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The Superior Express
Superior, Nebraska
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October 20, 2016     The Superior Express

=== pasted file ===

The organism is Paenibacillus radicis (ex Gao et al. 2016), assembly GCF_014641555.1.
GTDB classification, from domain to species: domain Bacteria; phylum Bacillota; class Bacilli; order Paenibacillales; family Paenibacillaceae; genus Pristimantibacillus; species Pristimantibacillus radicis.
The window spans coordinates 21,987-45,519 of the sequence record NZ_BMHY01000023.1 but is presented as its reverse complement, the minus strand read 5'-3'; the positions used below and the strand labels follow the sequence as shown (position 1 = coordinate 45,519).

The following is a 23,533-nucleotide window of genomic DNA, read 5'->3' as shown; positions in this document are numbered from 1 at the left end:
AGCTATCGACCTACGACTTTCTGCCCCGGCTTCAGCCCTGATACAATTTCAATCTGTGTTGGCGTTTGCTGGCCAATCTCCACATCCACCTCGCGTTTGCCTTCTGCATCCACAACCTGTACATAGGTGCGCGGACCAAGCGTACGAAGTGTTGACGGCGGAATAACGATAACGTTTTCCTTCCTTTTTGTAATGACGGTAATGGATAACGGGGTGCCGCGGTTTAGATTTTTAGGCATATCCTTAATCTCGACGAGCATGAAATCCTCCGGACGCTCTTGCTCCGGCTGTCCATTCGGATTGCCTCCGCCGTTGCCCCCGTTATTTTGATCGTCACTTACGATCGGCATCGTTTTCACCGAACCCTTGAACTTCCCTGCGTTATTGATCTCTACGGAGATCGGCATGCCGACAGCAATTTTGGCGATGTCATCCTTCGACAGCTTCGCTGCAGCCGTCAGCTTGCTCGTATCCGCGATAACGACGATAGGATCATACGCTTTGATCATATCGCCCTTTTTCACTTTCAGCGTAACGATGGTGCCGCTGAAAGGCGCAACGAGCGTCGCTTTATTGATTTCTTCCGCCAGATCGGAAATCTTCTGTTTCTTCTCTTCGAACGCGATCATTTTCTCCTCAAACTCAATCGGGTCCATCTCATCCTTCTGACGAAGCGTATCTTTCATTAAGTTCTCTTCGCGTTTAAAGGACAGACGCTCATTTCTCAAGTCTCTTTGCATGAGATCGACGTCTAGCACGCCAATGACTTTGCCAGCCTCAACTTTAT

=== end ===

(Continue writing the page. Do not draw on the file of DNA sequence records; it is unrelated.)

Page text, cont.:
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4B.THE SUPERIOR EXPRESS Thursday, October 20, 2016 M k to Harvest continues in the area. For an a the no-till farmers as their crops of ' ' soybeans are being harvested they are ; Sa ,daymoming, Joy Hancock in- plantingtheirwheatrightbackin.Most cited her sisters, Maflene McCue and of the mile and corn in this area is yet SharonBoold y, over for coffee. Mon- to be cut. dny .nlorning3oy hosted eight guests The fall weather has been beautiful. -for neighborhood morning coffee. So far we have had just a few cool Alice Kinsey and Kathleen Jeffery nights and mornings, some fog, some went tO Wichita where they attended rain and mist. Leaves were well started the musical, 'Wicked." Joining them on their falling off the trees but now were Molly and Dave Swank, Pratt; this week most all of the trees are Anna Swank, Manhattan; Matt and &opping their leaves. The piles are Sar th Swank, Wichita. growing. Haven't seen the kids play- Freddie Murphy visited Saturday ing in the leaves as of yet. Burning in Dowrfs with sister Shirley Schoen, bushes are gorgeous. The shrubs with sister Rosalie and Don Bliss, Syra- hipps are loaded, ready to supply their cuse; :and brother Lou and Barb winter food for the wildlife. The beau- Robinsofl, Hutchinson. Shirley hosted tiful colors painting our world in this a oromer and sister get together, area will soon be gone and the barren FridayLinsey Miller, Adalyn and trees will be left standing. Emeline, Clear Lake, Iowa, Ron and Many yards and doorsteps in CaroleS!mon attended the funeral of Mankato are adorned with fall decora- Janel'(Bowersox) Wright, Clay Cen- finns. Several are depicting Hallow- Rock Hills Grizzlies line up for the last score of the game, ending Friday nights contest with the Linn Bulldogs, 58-6. ter, Kan. een. The warm temperatures over the BolmieNewellreportedsheishome weekend enabled locals to work in tackle and joined in on eight assists Grizzly defense allowed another and doing well. their yards storing away more of their apiece. Cody Wright snared a solo tack- Linn score in the fourth quarter and -- .... Saturday Kenny Rhea and Bailey summer outdoor items to be used yet les. Broeckelman was good for an as- the Grizzlies closed out their sea- l eer-vellllCle craslles Hajny,Je ll, went to the Kansas Fed- another year. Saturday evening, more sisted tackle, son with a 58-22 loss. ' .... .... l ..... l,, fQll eration' Of Houndsmen at Scranton. time was spent setting on the deck and Brock McM!llan, head coach of the Higer failed to complete his two ,Utl Kenny*epbrted it was an l 8 and under relaxing in our great outdoor spaces. It Grizzlies, said It was a good feeling to pass attempts and was intercepted Mating season and the quest for youth competition showing and work_ might have been the last time for a get back on the right page. We came out once. Pennell carried the ball, 23 more sooure habitat havedeer on the inghot nd dogs. while, never know when old man win- in the first half and played with confi- times to cover 150 yards and score move at this time of year, increasing Jean Michael and Mary Powell at- ter will arrive and stay. dence, something we lacked the week two touchdowns. Caden Slate took the chances of vehicle collisions. tended the funeral of Pat Wright at U.S. Government food commodi- before. I was really proud ofour defense, the ball 18 times to pick up 100 Typically, the greatest number of Concordia.TuesdayJeanwentto Grand ties will be distributed Saturday, 10 to They were challenged by a lot of short yards. Higerpicked up 33 yards and deer vehicle crashes is in mid Novem- Islanti and had lunch with her daugh- 11 a.m. at the Mankato Christian fields due to mistakes made by our of- a touchdown for his I 1 carries, ber when the rut, or mating season, ter, Carman Renz. Church. fense. After Linn's drive_ thev resoonded Higer produced eight solo tack- peaks. In addition to the rot, deer are also on the move in mid-fall seeking new food sources and shelter as crops les for the defense. Pennell took down six solo tackles and had an assisted tackle. Slate totaled four solo tackles. Cesar Ortiz nailed two solo tackles and added an assisted tackle. Ashton Ost, Cosand, Jacob Barry and Jacob Underwood re- corded a solo tackle each. Jerrod Gillett assisted with a tackle ...... RHHS Lady Grizzlies picks up a win ....... iatturday Shirley Rudolph went to Monday and Tuesday dawned yetby keeping them out of the end zone Cottonwood Falls and met Tom and more beautiful than the weekend with basically the entire night. We have to Kar n Grokett and Sarah, Cottonwood temperatures on Monday up in the 80s. continue to play with that intensity the Falls. They went to Emporia to at- Homedoorsandwindowswereopenedlast couple of weeks of the season. Our tencled Madeline Davis wedding, once again to enjoy that fresh country offense has to continue to minimize mis- Madeline is Shirley's great-niece, air. takes." " isit6rs of Don and Shirley Smith Rock Hills boards the motor coach, Fridhy was Lucille Kohn and Avis RI'][I'IS gl' es l turn Friday, for a trip to Miltonvale to face Isaac. iday night Elaine Smith, Jon and the win column Southern Cloud. Kickoffis set for 7 p.m. Rosalie Menhusen attended the con- The Rock Hills High School Griz- RHJHS football cert, "Sole Trio,"atConcordia. zlies hosted the Linn Bulldogs at closes out season by Sean Penneli. Pennell would add ment at Beloit High School, Saturday. Saturday afternoon Amy Wittke, Mankato, Friday, and quickly put their ;; daughters Taylor and Ell,e, Superior, previous week's loss to Pike Valley be- with a loss The Rock Hills High School Lady Grizzlies volleyball team played a Darrel Gumm, Superior, and Tammy hind them. When play was called mid The Rock Hills Junior High angular match at Osborne last Tues- ..... Winters visited Jean Ann Whitaker. way through the fourth quarter because School grizzlies finishedtheirregu- day. It was not a successful night for of the 45 point mercy rule, the Grizzlies lar season schedule with a loss to the team as they fell to Chase in three i Monday Jean Ann took Tammy Win- had achieved a 56-6 win in front of the Linn, 58-22, at Linn, Thursday. sets, 25-20, 15-25 and 18-25. Osborne ..... ters to Hastings to the doctor. Tammy Senior Night gathering. The Grizzlies put 14 points on dispatched Rock Hills with two sets, had a cast put on her foot. The Grizzlies zipped out to a 16-6 ' the board during the first period 24-26 and 18-25. The team played in Betty Booker was dinner guest Sun- first quarter lead and never looked back. thanks to a 14 yard touchdown run the Northern Plains League Tourna- day of Sam and Marilou Booker.They held a 38-6 lead at the half. The FRARMWA EDIT UNION Rock Hills School' Weekly Sports Preview Monday, Oct. 24 - Saturday, Oct. 29 Oct. 27 High School Football vs. St. Johns-Tipton at Beloit. Oct. 28-29 ~a(e:Volleybat],,Tl~. Oct. 29 Cross_Country at Wa- mego. Money Orders, Official Checks, Credit Life Insurance, Credit Disability Insur- an~,,Ph~ocopies, Fax Service, Check Ca(shing, ATMs in Beloit, Savings Bdnds Redemption, Night Depository, Direct l~l~6sits and Deductions, Pay- roll, Del~sits and Deductions, Notary Se~vige, Share Certificates, Loans, Ct~edi}-~Ounseling, Drive Thru in Grizzlies added six more points in the third period to lead 44-6 and were never pressed. Two touchdowns in the final period put the Bulldogs back on the road to Linn and gave their Luke Broeckelman completed one of his three pass attempts for a 55 yard touchdown reception to Zane Colson. Colson carried the ball 11 rimes netting him 122 yards and a touchdown. Tycen Higer took the ball eight times for 48 yards and a touchdown. Higer converted an interception into six Rock Hills points. Broookelman carried the ball five times, gaining 48 yards and scoring a touch- l. down. Rylee Whelchel took the ball eight ! yards on two cames'and po ted a touch' down. Drew beam electrified the crowd with a 75 yard kickoffreturn for a touch- down. The aggressive defense kept Linn at bay. Beam recorded three solo tackles and 11 assisted tackles. Chevy Mohler tore up the Bulldogs offense with four solo shots and eight assists. Whelchel tallied two solo shots and 10 assists. Colson zoned in on five solo tackles and six assisted tackles. Higer nailed two solo tackles and added six assists. Austin Eilert and Brady Jeffery grabbed a solo a 36 yard touchdown run later in the period. Unfortunately for Rock Hills, their defense could not con- tain Linn who put up 28 points to take a 28-14 lead. Mason Higer scored with a added a 23 yard run for a touchdown to add the final eight points to the grizzly score. Linn picked off an errant Higer pass and returned it 60 yards for a touch- down to lead 36-22 at the half. Linn added 14 points in the third quarter to extend their lead to 50-22. The St. John's-Tipton dealt the team a two :: set, 4-25 and 5-25, loss. The Lady Grizzlies face Chase again and emerged with a three set, 20-25, 25-20 and 25- 7, win. The Grizzlies fell to Lakeside in the quarter final round in two sets, i ~f :~ f:~i~7~*% ::~iii~!:;:iii!ii~!~/!~ :, :ii!i!~: 23-25 and 18-25.Wilson was also play- : : ;: lng. Match results were unavailable at press time. The team concluded regu- lar season play Tuesday with the Lin- Sarena Meier, Rock Hills, runs in coin triangular at Lincoln. cross country competition at the Pike Subregional play gets underway, Valley League meet. Saturday, at Hanover. Betoit, Voice Response, Internet Mem- be~Acce~s, ATM/Debit Card, Quicken D~nload and E-Statements are harvested and leaves fall from trees and shrubs, leaving them less secure than in their summer habitats. Summer rains have added a new wrinkle, too. "We have just experienced a sum- mer rainfall pattern that has produced excellent growth of deer habitat," said Lloyd Fox, Kansas Department of Wildlife, Parks and Tourism biologist. :~: "Unlike the years of&ought, we should expect more fawns this fall. Young animals of all species are prone to ............ making mistakes. That includes mis- takes crossing roads. Be extra care- ful." According to the Kansas Depart- ment of Transportation, 9,982 (16 per- cent) of the 60,340 vehicle crashes reported in 2015 were deer-related (crashes in which a deer and vehicle actually collided or the presence of a deer was a contributing circumstance). Although crashes involving deer occur throughout the year in every Kansas county, the highest number of crashes typically occur where there are the most vehicles. Sedgwick County had 374 deer vehicle crashes in 2015, the most of any county, while Butler County followed with 356 deer-ve- hicle crashes. The Kansas Highway Patrol cau- RODNEY CARRINGTON I;H_A_R_I-I_E M_U_SSELWHITE I GOO GOO DOLLS IBLUES MASTERS Luke Broeckelman (11), quarterback for the Rock Hills Grizzlies, stands in the backfield searching for an open man down field as the offensive line holds I LINE UP & RARE EVENT I their blocks giving Broeckelman time to complete the pass. ] CT 22 RUSTED ROOT I [ ELTIC THUNDER & DEVON ALLMAN ] IILeO iev oCY: 9- ..... FOREIGNER / L E A D I N G T H E F I G H T I a v!ESFpoA...!.s w .To. IAMOsIcT 30 LEE s,o.,.o Z jazzCENTER 3 AT CATHE.INERUSSELL "LINCOLNHOLIDAY, /|' T 0 0 V E R H A U L T H E 'l]l Biiii O; This week's report from Friday, Oct. 14 17 BIk Heifers489 119.50 9 BIk Steers569 125.50 12 Mix Heifers457 118.00 10 BIk Steers 515 125.00 70 Mix Heifers753 117.50 13 BIk Steers 836 124.50 69 Mix Heifers661 117.00 18 Mix Steers 744 124.00 10 BIk Heifers500 116.00 16 BIk Steers 613 122.00 16 BIk Heifers540 112.00 20 Mix steers 619 121.00 16 BIk Heifers575 110.50 48 Mix Steers 965 118.00 12 BIk Heifers610 106.50 9 BIk Steers1,033 117.00 13 BIk Heifers572 106.50 12 Mix Steers 722 114.75 10 Mix Heifers564 105.00 12 BIk Steers 659 114.00 8 Mix Heifers 673 103.00 8 BIk Steers647 112.00 15 BIk Heifers617 103.00 58 BIk Steers 1,021 110.50 13 BIk Heifers645 103.00 61 BIk Steers 990 109.00 10 BIk Steers 632 127.50 59 BIk Steers 990 109.00 16 Mix Steers 542 127.00 BARN PHONE 785-378-3283 Consigned for Friday, Oct. 21 8 Purebred Red Angus Cows, 5 Yr. Old Spring Calves, Bred BIk; 45 BIk Steers and Heifers, 500-600; 15 BIk Steers, 650-700; 25 BIk Steers and Heifers, 500'600; 12 BIk Steers and Heifers, 550-750; 180 BIk Steers, 900-950; 12 BIk Steers and Heifers, 450-550 Jon Russell, 785-374-4577, Cell 785-819-6115 Nell Bouray, 402-879-5566 Scott Greene, 78.5-545-8612 Kelly Bouray, 402-879-3( Cell 402-879-5567 -------BBQ and Benefit Auction Cody Murray, our auctioneer and employee of 20 years has recently undergone oral surgery and just completed radiation treatment with more procedures in the future. We are asking your support for a benefit being planned on Saturday, Oct. 29, at the Community Center, Mankato, Kan. to help with the additional costs he is incurring. We are planning a BBQ and benefit auction and would appreciate any donations you would like to give. 42.18 Commercial Truck Driving Get your CDL; it's affordable & fast! Call 785.670.3500 www.Was h b u rnTec h.ed u U.S. Ser e you been agnosed with If you have been diagnosed with a serious medical condition, such as Non-Hodgkin's Lymphoma, after exposure to Monsanto's Roundup herbicide, Us Toll Free: 81 Pulaski Law Firm 2925 Ri( hmorld Aw.~. #1725, Hou.~torL rx 77098 A widely used chemotherapy drug, TAXOTERIt, used to treat breast or other cancer, has been linked to permanent hair loss. A safer chemo for your hair was available. If you suffered permanent hair loss after chemo, call us now. You may be entitled to s/~aiflcant compensation. No fees or costs until your case is settled or won. We practice law only In Arizona, but associate with lawyers throughout the U.S. GOLBBERG & OSBORNE 1-800-THE-EAGLE ......... 5013 (1.800-843-3245) www,1800theeagle, oom WWW.QUALITYSTRUCTURES.COM tions drivers to refrain from making exaggerated maneuvers to avoid a deer in the road, lest a bad situation become even worse "If you are unfortunate enough to have a deer enter the highway in front of your car, it is best to hit the animal and not swerve to avoid it," said the KHP's Lt. Adam Winters. "Often we find more serious crashes occur when you swerve to miss the deer, poten- tially losing control of your vehicle, leaving the road or veering into on- coming traffic." Other tips to avoid deer collisions include: Be especially watchful at dawn and dusk when deer are particularly active. Watch for more than one deer, as they seldom travel alone. Reduce speed and be alert near wooded areas or green spaces such as parks or golf courses and near water sources such as streams or ponds. Deer crossing signs show where high levels of deer-vehicle crashes have occurred in the past. Use your bright lights to help you detect deer as far ahead as possible. Always wear a seat belt and use appropriate child safety seats. Even if you are w iting in your car, it is best to wear your seat belt, and have your children, in car seats. If you do hit a deer, here are some additional tips: Slow down, pull onto the shoulder and turn on the emergency flashers. Don't worry about the animal. Law enforcement will arrange to have the animal remo red from the road when they arrive. Tell the dispatcher if the deer is still in the road when you're calling for help. It= possible, remain buckled up in your vehicle, protecting yourself in the event, there is a secondary crash in- , ..volvifig another vehicle. : , .,,,: ....... you must be outside your ve- hicle, stand as far (fff the road as pos- sible; make sure hazard lights are acti- vated; don't stand between your ve- hicle and another vehicle; and make sure children are kept properly re- strained in your vehicle. To;report a crash on Kansas high- ways from a cellular phone, call *47 (*HP) for a highway patrol dispatcher or *582 (*KTA) for assistance on the Kansas Turnpike. The crash can also be reported by dialing 911. "By persistently remaining single a man converts himself into a permanent public temptation." Oscar Wilde We make them! 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